As he proceeds, Johnston details the extent to which the partition was a lose-lose situation on all sides: “[N]ot only the most momentous event in modern Irish history, it was the most complex and even confused and confusing. Partition created problems, perhaps even more that it solved problems.” (p. 29) And as further proclaimed by McMaster, nobody at the time got what they wanted; what grew out of this scenario was state security and state religion, with the north and south becoming defined by heavy-handed state security forces, calcifying into a militarised mindset for the population. At the same time, the new populations became decisively confessional; while the rest of Europe was becoming more secular, on the island of Ireland state and religion were tightly married in oppositional sects. Aware of the problems this created, McMaster contends: “Confessional states make for bad politics and bad religion.” (p. 33)  Thus, the north and south became two separate entities, both socially and politically conservative.

Johnston documents the partition of not only the state of Ireland, but the Unionist/Protestant and Nationalist/Catholic communities, each separated with a minority population “beached on the wrong side of the border”. (p. 72) The historic province of Ulster itself was partitioned, with six counties becoming Northern Ireland and the other three remaining in the south. For both beached populations, partition had been imposed and, as accorded by McMaster: “[A]ll sides bought into a militarised culture of violence.” (p. 72)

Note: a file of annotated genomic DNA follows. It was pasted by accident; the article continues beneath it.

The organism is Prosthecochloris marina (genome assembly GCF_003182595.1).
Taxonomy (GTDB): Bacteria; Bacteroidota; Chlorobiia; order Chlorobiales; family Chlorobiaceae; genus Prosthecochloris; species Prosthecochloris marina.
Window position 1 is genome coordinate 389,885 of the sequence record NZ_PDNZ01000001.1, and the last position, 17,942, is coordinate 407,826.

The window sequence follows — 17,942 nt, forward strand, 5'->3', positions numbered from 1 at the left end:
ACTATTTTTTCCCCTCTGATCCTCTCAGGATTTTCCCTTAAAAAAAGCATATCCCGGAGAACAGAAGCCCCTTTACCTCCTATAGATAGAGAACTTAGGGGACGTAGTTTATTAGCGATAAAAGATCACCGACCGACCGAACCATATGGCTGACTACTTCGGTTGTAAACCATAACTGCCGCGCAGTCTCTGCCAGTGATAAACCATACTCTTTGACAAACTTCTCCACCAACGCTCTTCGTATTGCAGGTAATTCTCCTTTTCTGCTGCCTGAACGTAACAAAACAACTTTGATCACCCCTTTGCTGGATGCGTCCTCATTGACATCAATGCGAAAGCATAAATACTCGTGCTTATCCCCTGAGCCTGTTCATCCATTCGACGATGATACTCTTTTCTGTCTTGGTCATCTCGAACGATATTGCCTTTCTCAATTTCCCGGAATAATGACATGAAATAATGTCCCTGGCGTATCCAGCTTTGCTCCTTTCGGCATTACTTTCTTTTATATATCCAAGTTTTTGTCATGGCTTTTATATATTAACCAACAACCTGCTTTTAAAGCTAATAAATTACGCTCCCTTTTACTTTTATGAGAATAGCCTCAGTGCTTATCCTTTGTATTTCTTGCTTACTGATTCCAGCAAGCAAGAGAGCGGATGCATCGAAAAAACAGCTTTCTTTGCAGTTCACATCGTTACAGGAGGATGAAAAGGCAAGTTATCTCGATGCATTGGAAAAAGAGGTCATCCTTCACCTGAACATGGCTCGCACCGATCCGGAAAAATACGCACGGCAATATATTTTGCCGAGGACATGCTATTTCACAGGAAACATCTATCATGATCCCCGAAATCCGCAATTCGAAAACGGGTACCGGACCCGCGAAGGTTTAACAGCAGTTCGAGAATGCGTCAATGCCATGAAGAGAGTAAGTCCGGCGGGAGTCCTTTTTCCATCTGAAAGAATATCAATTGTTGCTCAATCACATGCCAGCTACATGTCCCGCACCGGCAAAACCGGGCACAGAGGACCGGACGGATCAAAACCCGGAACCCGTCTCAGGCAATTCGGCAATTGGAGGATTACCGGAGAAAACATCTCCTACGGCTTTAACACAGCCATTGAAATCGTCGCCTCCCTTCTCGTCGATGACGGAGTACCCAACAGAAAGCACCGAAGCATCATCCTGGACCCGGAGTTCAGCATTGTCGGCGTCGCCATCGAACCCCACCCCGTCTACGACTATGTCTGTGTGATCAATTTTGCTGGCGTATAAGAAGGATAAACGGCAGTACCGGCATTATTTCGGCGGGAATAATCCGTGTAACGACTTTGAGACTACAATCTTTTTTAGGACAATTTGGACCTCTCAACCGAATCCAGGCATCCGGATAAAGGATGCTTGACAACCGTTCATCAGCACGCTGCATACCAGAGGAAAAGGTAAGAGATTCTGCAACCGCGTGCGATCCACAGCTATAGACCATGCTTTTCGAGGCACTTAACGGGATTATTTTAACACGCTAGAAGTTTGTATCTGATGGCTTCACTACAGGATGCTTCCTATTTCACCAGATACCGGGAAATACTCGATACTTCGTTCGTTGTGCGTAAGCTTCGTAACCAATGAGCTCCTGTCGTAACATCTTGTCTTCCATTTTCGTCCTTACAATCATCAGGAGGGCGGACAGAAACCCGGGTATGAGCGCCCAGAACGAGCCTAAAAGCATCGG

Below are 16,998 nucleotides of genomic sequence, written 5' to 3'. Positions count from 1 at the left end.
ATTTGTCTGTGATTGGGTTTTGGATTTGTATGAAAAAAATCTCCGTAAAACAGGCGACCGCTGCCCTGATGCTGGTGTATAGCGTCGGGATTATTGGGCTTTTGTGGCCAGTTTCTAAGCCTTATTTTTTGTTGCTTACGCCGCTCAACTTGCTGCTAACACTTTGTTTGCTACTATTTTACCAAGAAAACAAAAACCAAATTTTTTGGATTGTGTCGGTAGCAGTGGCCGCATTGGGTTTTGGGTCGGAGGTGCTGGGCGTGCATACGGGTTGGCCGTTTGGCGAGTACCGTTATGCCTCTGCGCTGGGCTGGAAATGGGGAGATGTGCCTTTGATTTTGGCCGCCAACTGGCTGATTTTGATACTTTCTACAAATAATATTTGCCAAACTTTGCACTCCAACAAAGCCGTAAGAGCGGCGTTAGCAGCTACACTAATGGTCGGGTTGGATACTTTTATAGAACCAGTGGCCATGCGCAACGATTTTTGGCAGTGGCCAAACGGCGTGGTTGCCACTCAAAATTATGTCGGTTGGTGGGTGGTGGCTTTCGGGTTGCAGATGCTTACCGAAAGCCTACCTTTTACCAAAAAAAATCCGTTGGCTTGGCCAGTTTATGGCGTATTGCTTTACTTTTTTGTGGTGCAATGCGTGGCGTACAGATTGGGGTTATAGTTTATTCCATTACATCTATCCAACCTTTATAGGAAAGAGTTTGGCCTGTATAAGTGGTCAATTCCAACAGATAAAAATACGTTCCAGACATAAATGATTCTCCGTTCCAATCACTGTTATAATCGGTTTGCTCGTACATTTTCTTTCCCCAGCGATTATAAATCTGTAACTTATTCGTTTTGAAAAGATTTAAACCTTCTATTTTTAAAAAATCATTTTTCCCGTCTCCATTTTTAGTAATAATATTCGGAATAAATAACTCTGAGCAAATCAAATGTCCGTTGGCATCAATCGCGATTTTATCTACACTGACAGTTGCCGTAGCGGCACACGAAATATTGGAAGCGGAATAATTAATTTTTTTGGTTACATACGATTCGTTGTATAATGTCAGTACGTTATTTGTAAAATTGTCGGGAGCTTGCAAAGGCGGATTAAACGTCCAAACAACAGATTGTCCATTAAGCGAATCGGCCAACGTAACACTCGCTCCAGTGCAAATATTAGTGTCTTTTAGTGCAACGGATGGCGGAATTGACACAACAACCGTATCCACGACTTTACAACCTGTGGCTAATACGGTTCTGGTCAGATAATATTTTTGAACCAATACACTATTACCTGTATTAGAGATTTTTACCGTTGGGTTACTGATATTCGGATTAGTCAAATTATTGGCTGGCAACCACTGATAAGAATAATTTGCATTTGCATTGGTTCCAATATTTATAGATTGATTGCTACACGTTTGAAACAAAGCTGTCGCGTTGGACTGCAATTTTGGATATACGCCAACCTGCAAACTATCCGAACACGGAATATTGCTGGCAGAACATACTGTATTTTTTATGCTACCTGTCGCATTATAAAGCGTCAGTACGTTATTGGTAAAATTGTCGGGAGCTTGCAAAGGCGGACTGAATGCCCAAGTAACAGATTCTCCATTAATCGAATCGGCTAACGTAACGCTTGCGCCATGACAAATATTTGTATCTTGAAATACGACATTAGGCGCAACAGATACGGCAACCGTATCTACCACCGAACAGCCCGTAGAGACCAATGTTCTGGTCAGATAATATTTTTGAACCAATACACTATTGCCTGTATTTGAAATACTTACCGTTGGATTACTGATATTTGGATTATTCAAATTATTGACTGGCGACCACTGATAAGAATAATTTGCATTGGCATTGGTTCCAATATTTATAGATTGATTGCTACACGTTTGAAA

Before turning to matters of reconciliation and the future in the last chapter, McMaster scrutinises the Boundary Commission. The commission was set up by the British state to deal with the “Irish Question”: “The ultimate aim was the reunification of Ireland. The partition of Ireland was meant to be temporary.” (p. 85) The Irish War of Independence still raged, and with the British Government seeing the inefficacy in the military campaign, peace was in order. Nevertheless, neither side was inclined to concede: “The British promise of a Boundary Commission was seized upon by both sides because it offered a way of seeming to do something about partition without actually doing anything.” (p. 90) As such, McMaster describes the commission as “farcile and futile”. (p. 95).